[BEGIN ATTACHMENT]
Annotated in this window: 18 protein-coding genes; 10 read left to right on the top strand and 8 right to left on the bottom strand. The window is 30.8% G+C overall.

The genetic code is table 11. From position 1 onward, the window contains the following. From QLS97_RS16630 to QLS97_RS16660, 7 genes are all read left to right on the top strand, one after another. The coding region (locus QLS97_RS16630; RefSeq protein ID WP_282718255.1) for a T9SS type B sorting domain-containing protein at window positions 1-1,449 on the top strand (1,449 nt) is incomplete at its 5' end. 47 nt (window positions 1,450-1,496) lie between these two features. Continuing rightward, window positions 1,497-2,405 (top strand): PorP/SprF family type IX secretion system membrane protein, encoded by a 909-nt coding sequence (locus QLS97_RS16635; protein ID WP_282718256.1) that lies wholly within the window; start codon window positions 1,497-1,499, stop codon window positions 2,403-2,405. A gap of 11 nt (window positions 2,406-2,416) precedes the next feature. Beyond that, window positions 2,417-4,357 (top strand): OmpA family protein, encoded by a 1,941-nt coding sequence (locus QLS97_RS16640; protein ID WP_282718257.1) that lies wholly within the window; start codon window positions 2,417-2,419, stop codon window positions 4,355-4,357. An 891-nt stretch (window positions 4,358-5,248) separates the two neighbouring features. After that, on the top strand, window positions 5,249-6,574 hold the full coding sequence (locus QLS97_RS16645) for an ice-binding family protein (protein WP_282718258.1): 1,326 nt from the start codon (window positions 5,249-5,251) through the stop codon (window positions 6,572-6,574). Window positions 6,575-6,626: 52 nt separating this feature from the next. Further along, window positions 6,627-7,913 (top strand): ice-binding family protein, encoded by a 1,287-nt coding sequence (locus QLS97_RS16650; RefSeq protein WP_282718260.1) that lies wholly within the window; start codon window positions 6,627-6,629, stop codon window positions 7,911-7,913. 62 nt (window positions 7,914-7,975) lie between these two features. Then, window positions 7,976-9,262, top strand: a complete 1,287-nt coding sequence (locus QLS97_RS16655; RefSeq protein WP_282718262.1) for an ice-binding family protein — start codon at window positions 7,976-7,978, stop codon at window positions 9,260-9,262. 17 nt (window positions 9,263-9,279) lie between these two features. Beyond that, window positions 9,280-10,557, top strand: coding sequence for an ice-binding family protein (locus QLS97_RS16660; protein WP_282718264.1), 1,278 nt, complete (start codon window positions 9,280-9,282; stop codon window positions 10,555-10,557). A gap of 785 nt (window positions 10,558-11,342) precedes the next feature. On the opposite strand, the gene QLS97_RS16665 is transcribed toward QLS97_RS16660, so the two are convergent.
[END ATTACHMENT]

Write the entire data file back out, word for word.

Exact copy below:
Annotated in this window: 18 protein-coding genes; 10 read left to right on the top strand and 8 right to left on the bottom strand. The window is 30.8% G+C overall.

The genetic code is table 11. From position 1 onward, the window contains the following. From QLS97_RS16630 to QLS97_RS16660, 7 genes are all read left to right on the top strand, one after another. The coding region (locus QLS97_RS16630; RefSeq protein ID WP_282718255.1) for a T9SS type B sorting domain-containing protein at window positions 1-1,449 on the top strand (1,449 nt) is incomplete at its 5' end. 47 nt (window positions 1,450-1,496) lie between these two features. Continuing rightward, window positions 1,497-2,405 (top strand): PorP/SprF family type IX secretion system membrane protein, encoded by a 909-nt coding sequence (locus QLS97_RS16635; protein ID WP_282718256.1) that lies wholly within the window; start codon window positions 1,497-1,499, stop codon window positions 2,403-2,405. A gap of 11 nt (window positions 2,406-2,416) precedes the next feature. Beyond that, window positions 2,417-4,357 (top strand): OmpA family protein, encoded by a 1,941-nt coding sequence (locus QLS97_RS16640; protein ID WP_282718257.1) that lies wholly within the window; start codon window positions 2,417-2,419, stop codon window positions 4,355-4,357. An 891-nt stretch (window positions 4,358-5,248) separates the two neighbouring features. After that, on the top strand, window positions 5,249-6,574 hold the full coding sequence (locus QLS97_RS16645) for an ice-binding family protein (protein WP_282718258.1): 1,326 nt from the start codon (window positions 5,249-5,251) through the stop codon (window positions 6,572-6,574). Window positions 6,575-6,626: 52 nt separating this feature from the next. Further along, window positions 6,627-7,913 (top strand): ice-binding family protein, encoded by a 1,287-nt coding sequence (locus QLS97_RS16650; RefSeq protein WP_282718260.1) that lies wholly within the window; start codon window positions 6,627-6,629, stop codon window positions 7,911-7,913. 62 nt (window positions 7,914-7,975) lie between these two features. Then, window positions 7,976-9,262, top strand: a complete 1,287-nt coding sequence (locus QLS97_RS16655; RefSeq protein WP_282718262.1) for an ice-binding family protein — start codon at window positions 7,976-7,978, stop codon at window positions 9,260-9,262. 17 nt (window positions 9,263-9,279) lie between these two features. Beyond that, window positions 9,280-10,557, top strand: coding sequence for an ice-binding family protein (locus QLS97_RS16660; protein WP_282718264.1), 1,278 nt, complete (start codon window positions 9,280-9,282; stop codon window positions 10,555-10,557). A gap of 785 nt (window positions 10,558-11,342) precedes the next feature. On the opposite strand, the gene QLS97_RS16665 is transcribed toward QLS97_RS16660, so the two are convergent.